Would a tag on your information do?
    I mean, I don’t mind anyone knowing the email address I provide *to* Facebook – but my membership of Kilt Wearers is probably best for Facebook… so:
    s hai do sai at my mailprovider[share]
    Kilt Wearers[FacebookOnly]

    Default it to.. what you will?

  16. Point is the Goth didn’t get drunk and knock a bobby’s hat off, he only put something dumb into alt.goth.suicide in Usenet or some other nonsensical group. Actually, if he’d committed a real crime, there might be more difficulty getting access to that information. It’s the non-criminal, socially awkward things that will bite you in the ass years later.

    You can reasonably suppose that said mid-90s Goth didn’t know about deja and didn’t know about x-no-archive, etc. He wasn’t a tech, he was just a kid with access to a computer. That seems to be the closest thing to a realistic hypothesis about the Goth kid and what he knew about Usenet. The problem in regard to Google is that it takes keystrokes and turns them into actions that are publicized all over the planet and for the rest of time. Even minor felons get their records expunged after a couple of years of good behavior. The penalties imposed by Google are far more severe and I don’t hold with the libertarian view that everyone is fully informed and fully rational in these matters. Actually, the Goth kid’s post would never have been noticed outside deja if Google hadn’t take deja over and then started started websearching its Usenet archive. No amount of rational consideration of the matter would have prepared him to see his posting to alt.goth.suicide 1st on the list under a search of his name. (By the way, someone else might have quoted him, in which case he’ll never make the post go away.)

    Re tags, you seem to be coming around to my view. I just push it a little further. I think everything should be taggable as not visible and not for use outside facebook and the default should be zero visibility and zero for use outside facebook. I’ve noticed in some of the discussion of Web 2.0 site design that opt-outs should be made difficult. Just as I’d expected.

  17. I think we’re in danger of agreeing…

    … I’d add in my defence though that since I did highlight “Which bits of the data are mine is a different issue.” it’s not so much me coming around to your view, as a joint realisation that we may both agree…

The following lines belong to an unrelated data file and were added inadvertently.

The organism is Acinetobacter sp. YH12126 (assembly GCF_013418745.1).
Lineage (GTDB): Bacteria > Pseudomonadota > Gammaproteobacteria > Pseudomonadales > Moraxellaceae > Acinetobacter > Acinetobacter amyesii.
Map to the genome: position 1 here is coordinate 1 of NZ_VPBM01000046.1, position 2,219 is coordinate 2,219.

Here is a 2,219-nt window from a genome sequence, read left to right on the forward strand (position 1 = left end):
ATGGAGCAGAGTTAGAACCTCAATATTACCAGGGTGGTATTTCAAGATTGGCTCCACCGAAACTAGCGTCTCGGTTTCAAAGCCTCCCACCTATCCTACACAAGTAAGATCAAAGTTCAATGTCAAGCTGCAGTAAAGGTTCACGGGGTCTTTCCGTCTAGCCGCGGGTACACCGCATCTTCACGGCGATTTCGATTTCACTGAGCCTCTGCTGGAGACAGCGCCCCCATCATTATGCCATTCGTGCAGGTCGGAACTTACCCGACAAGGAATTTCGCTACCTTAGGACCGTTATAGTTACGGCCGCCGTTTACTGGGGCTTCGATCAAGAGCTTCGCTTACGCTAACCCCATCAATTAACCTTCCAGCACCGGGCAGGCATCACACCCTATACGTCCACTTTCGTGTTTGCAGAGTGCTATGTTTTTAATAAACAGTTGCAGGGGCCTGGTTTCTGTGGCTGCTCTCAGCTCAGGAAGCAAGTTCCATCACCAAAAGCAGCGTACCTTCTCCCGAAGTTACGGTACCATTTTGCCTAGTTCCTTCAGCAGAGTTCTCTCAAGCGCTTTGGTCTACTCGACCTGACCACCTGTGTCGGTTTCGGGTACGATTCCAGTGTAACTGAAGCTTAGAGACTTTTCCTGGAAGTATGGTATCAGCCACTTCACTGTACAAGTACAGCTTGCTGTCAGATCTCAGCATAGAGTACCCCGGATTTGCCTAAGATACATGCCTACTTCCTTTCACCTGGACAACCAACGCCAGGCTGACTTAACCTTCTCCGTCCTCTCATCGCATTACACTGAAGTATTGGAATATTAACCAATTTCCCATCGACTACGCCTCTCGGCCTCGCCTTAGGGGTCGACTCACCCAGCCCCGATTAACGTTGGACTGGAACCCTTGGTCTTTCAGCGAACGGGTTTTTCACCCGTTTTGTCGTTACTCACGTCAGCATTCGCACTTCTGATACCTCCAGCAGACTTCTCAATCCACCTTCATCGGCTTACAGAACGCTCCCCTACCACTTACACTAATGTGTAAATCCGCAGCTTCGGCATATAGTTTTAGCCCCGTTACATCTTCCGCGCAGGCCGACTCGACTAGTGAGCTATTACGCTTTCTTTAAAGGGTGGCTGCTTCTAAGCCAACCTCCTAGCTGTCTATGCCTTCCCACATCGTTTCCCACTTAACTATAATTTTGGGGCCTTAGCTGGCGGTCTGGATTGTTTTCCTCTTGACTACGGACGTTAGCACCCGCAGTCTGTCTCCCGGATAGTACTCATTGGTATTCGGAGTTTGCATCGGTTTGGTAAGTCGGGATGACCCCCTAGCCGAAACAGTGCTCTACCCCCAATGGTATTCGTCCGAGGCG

Incidentally, I wasn’t a tech in the mid 90s (and still ain’t now 🙂 )but I would have said I was a fairly early adopter. There was lots of fuss about Deja in the groups I frequented; I remember warning guys in my team that anything they said could be found. Be that as it may…

    I think we’re now only disagreeing about what should be released; and how it should be controlled. I think that’s another post. So, I’ll think about that and post in the next day or so.

  18. I didn’t have any expectation of privacy, though in ’94 posting to usenet was a rather obscure activity, it would have surprised me if it overlapped at all with my working life.

    My niece is in her early 20s and recently finished university keeps a running commentary on her social life on her Bebo account, she isn’t doing anything terrible.. but it is all abit silly and seems to involve alcopops a lot, but it is very different from the open conversations the ‘technology commentators’ are having. Us technology comentators are not typical.

    I think this is important, that we don’t take the exceptional examples of the use of social data from the A-list bloggers and early adopters and extrapolate that because Robert Scoble is fine with that, then everybody else should be.

    I agree Usenet is a poor example of this, I think the lack of privacy was transparent, but this becomes much muddier when talking about social network applications, there is a veneer of privacy and control, no matter that it isn’t explicit in the EULA – and probably doesn’t exist.

    But thats the conflict, social networks need data to be shared, thats where the power comes from, and its where the money can be made.

    The recent ho-hah about facebook and Beacon shows that its something that needs to be understood. Where leverage of benefit from accumulated social data is in conflict with the desires or comfort zone of the people sharing then there is a great danger of killing the goose that laid the golden egg.

    In my own organisation I keep my ‘whereabouts’ up to date and tagged to my directory entry but its a choice and some people choose not to do so, it makes the whereabouts function work less well.

    I’m always rather concerned about the people who don’t have public whereabouts – it certainly suggests that social networks in the enterprise may not work as well as could be projected from their success in the outside world, but it can’t be mandatory because that would kill the benefits we do get from it.

    Clear ownership and straightforward opt-in usage statements are the only way this can work.